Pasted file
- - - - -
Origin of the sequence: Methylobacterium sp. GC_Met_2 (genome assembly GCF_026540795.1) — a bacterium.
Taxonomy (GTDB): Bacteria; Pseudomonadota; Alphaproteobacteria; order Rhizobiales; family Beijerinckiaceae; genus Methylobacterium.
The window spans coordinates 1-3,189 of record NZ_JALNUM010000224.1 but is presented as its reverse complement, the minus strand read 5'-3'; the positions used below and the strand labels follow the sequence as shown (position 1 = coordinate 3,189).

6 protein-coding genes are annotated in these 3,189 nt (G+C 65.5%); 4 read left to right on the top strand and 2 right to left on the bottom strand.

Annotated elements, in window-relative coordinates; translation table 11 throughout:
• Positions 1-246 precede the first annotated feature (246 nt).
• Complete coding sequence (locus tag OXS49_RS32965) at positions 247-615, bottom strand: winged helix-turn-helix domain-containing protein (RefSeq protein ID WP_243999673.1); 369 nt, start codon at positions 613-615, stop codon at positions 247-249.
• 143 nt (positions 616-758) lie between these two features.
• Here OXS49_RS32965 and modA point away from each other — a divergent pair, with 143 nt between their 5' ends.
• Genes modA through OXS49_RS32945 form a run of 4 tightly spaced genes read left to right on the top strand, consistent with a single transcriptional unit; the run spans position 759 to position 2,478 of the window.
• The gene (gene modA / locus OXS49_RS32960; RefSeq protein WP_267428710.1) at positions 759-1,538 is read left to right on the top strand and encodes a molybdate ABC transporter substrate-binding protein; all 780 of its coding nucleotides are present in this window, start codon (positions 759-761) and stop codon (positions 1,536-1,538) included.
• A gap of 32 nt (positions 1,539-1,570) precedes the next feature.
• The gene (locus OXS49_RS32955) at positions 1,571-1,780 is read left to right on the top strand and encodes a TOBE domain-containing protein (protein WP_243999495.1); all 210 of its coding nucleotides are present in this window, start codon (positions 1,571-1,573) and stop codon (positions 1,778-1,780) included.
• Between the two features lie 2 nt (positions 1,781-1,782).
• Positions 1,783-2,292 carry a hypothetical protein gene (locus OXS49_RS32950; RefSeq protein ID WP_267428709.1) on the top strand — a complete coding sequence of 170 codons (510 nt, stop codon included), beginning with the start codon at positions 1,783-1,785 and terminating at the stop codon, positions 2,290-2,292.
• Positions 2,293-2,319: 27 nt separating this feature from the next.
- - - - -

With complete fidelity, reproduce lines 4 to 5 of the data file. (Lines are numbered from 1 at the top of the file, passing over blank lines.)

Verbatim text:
6 protein-coding genes are annotated in these 3,189 nt (G+C 65.5%); 4 read left to right on the top strand and 2 right to left on the bottom strand.

Annotated elements, in window-relative coordinates; translation table 11 throughout: